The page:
What do I do about overwhelming needs
During our time in Tembo so many new educational needs became apparent that I felt completely overwhelmed. On that 2 1/2 hour flight I struggled with my feelings, knowing I could not address the crushing needs I saw.
That evening in Kinshasa, the Lord sent a Congolese doctor to me. I had briefly met Dr. Delfin on an earlier visit. This time when he saw me he came over, asking about our trip to Tembo and the workshops we had given. After a brief report I shared with him my feelings of depression: “I’m just a drop in the bucket. The needs are so great. How can I hope to make a difference?” I asked.
“That’s just how I feel at times,” he responded. “I know exactly how you feel.”
Dr. Delfin and another doctor have established a medical clinic in one of the poorest slums in Kinshasa where they provide primary care to approximately 100,000 residents. They work with a shoestring budget, asking patients to pay if they can. If not, they still provide emergency care and medications for the first 24 hours as needed. These doctors defy the conventional way of doing things in the Congo. They pay themselves last instead of first. Their nurses and other staff are paid, medicines are purchased and if there is money left over, they pay themselves.
“Rose, we are just a drop in the bucket, too,” he told me. “Sometimes, I wonder if I am making much of a difference, but I continue. That’s what God wants me to do. We have to keep doing what God expects of us. I focus on helping one person at a time.”
I needed to hear that and found his words reassuring. Later when I shared my thoughts with a short-term volunteer in our group her response was, “But every bucket begins with the first drop.”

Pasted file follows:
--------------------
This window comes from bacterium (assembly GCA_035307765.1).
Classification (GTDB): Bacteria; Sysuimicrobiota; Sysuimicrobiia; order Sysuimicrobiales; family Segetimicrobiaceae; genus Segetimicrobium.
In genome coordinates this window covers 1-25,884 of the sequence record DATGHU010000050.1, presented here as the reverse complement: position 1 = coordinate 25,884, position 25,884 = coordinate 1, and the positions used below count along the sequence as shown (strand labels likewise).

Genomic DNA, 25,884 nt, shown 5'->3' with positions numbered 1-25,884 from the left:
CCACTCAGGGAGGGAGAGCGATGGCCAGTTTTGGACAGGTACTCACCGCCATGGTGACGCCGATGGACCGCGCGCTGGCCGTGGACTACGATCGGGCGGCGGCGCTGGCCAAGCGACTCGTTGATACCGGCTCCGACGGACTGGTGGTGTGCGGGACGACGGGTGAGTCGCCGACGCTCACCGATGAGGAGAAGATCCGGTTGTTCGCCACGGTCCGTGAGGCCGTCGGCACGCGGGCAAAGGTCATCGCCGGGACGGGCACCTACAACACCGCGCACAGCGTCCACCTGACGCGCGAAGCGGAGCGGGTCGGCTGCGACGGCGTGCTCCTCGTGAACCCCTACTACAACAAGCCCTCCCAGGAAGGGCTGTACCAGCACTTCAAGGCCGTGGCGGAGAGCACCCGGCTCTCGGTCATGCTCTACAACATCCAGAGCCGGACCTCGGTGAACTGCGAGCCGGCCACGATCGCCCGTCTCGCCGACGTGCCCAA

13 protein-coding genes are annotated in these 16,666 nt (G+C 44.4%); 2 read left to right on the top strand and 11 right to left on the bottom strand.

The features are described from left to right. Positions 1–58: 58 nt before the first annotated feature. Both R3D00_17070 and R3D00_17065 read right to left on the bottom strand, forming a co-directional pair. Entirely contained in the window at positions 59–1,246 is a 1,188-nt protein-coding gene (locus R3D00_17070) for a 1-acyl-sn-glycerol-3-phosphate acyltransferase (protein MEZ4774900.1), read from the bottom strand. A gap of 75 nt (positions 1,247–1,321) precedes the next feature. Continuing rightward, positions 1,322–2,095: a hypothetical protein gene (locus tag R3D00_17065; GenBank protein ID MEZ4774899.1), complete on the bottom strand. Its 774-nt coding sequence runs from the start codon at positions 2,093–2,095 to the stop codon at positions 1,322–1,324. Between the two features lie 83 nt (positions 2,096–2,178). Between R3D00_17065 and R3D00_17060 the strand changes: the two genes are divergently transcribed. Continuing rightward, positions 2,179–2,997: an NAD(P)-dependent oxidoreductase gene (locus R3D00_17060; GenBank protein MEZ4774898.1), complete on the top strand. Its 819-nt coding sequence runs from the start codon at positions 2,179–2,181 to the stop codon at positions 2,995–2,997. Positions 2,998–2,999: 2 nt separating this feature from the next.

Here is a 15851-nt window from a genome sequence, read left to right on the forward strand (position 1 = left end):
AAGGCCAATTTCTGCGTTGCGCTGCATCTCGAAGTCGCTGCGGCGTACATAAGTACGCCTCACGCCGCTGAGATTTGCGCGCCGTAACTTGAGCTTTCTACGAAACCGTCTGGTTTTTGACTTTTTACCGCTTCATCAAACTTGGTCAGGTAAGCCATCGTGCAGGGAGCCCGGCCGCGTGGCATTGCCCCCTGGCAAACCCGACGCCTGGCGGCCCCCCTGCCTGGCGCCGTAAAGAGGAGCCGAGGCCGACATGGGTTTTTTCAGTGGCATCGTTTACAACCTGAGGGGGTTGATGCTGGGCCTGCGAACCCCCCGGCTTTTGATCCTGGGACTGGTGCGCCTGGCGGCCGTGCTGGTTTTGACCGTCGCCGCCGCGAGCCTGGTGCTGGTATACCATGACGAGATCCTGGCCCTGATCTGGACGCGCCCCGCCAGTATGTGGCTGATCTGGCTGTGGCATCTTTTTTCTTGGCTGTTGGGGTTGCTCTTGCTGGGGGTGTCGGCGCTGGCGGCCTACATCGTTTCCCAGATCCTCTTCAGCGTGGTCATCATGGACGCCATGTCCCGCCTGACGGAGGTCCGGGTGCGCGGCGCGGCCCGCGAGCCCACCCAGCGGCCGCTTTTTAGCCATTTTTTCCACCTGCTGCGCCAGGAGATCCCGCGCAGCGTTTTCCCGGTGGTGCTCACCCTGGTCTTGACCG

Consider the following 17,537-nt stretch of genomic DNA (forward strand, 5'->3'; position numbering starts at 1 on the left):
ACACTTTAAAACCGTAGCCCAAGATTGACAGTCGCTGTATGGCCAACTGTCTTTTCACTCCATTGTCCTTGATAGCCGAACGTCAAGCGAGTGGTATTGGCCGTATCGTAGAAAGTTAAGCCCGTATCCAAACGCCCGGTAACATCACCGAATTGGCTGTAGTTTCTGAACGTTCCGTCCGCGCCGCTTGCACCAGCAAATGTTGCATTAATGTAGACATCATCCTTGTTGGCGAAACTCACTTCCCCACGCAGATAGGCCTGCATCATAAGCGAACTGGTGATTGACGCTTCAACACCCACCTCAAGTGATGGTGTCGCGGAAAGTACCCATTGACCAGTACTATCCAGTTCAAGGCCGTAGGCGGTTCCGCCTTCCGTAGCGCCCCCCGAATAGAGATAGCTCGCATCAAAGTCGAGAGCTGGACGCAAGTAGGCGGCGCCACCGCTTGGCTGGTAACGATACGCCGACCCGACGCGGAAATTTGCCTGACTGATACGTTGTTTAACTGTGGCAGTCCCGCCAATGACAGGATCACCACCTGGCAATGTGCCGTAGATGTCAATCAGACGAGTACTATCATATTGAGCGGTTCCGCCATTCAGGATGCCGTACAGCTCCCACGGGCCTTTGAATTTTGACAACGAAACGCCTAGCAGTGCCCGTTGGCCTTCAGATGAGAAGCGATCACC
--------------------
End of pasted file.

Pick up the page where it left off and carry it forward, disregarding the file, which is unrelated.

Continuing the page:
When I came home, I looked for the answer to: How many drops does it take to fill a bucket? I found several answers when I googled the question online. One source said there are 120 drops of water in a teaspoon. Another claimed that when several different liquids were measured they averaged about 78 drops per teaspoon. That comes to almost 60,000 drops per gallon. So depending on the size of the bucket…well, you do the math.
Several weeks later I got an insight into what it means to be a drop in the bucket. Samaritan’s Purse Christmas shoe box collections were in full swing in our community. The manager of the Christian bookstore that was a drop-off point for filled boxes asked for help in preparing the boxes for shipment. I spent several hours one afternoon in her warehouse packing shoe boxes into bigger boxes that were taped and labeled for truck shipment to the regional processing site in Denver. Samaritan’s Purse expected to distribute over 8,000,000 Christmas boxes worldwide in 2009.
“I’m just a drop in the bucket of this massive project,” I thought as I worked, packing 200 boxes for shipment. I and many others like me were drops in the bucket—most of us unknown to each other but all part of the bucket that makes this massive project a success. Several days later my husband and I went back for a second round of packing.
I recently watched the CNN “Heroes of 2009” presentation, featuring 10 people who are making a difference in their world. They included a young Filipino man who takes a school cart into a slum area to teach children, a West Timor pilot and his wife who have turned their home into an orphanage for 48 children, a school bus driver in New York who sponsors a nightly feeding program out of his home for the hungry in his area and a man who provides wheelchairs for disabled children in Iraq.
Just last week I caught myself planning a project that could address some of the needs we found on our ministry trip. Thankfully, I realize that my depression is gone, and I have a new sense of mission—to be another drop in the bucket.
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